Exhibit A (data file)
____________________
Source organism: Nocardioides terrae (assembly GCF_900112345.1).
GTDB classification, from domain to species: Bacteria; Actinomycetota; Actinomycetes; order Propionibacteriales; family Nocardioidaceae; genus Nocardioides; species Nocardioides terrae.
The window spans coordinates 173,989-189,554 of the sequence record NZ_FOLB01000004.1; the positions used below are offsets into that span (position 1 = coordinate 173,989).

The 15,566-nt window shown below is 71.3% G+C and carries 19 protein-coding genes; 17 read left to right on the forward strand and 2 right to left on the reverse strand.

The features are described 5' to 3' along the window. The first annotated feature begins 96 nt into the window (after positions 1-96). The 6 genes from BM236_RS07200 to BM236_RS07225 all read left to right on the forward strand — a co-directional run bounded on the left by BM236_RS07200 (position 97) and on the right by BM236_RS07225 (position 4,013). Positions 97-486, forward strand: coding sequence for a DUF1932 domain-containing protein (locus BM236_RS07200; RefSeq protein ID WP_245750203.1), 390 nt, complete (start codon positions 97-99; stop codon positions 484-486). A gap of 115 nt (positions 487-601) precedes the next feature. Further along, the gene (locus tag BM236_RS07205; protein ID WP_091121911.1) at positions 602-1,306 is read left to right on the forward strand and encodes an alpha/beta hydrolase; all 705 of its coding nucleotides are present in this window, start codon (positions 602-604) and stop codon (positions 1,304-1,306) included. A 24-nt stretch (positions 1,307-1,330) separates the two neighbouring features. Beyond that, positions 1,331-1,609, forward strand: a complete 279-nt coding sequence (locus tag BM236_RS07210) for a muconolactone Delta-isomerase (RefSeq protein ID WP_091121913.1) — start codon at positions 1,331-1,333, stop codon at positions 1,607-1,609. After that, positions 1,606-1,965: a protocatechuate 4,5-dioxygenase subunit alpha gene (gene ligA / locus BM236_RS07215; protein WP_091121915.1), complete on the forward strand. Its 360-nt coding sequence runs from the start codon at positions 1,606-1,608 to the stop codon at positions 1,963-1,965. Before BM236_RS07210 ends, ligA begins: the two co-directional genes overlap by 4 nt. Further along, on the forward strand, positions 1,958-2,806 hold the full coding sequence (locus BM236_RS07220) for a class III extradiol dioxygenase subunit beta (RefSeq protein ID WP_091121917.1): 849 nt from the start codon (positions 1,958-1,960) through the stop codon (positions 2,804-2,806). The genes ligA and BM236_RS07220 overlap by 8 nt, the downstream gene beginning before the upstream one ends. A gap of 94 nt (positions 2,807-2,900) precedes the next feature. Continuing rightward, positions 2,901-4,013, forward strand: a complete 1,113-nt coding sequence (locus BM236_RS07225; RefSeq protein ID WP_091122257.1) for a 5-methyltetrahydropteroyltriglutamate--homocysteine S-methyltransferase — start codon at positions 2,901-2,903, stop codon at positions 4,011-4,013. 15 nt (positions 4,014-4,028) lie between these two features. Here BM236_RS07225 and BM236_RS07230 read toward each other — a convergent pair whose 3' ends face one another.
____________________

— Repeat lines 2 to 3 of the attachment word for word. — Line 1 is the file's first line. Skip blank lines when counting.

GTDB classification, from domain to species: Bacteria; Actinomycetota; Actinomycetes; order Propionibacteriales; family Nocardioidaceae; genus Nocardioides; species Nocardioides terrae.
The window spans coordinates 173,989-189,554 of the sequence record NZ_FOLB01000004.1; the positions used below are offsets into that span (position 1 = coordinate 173,989).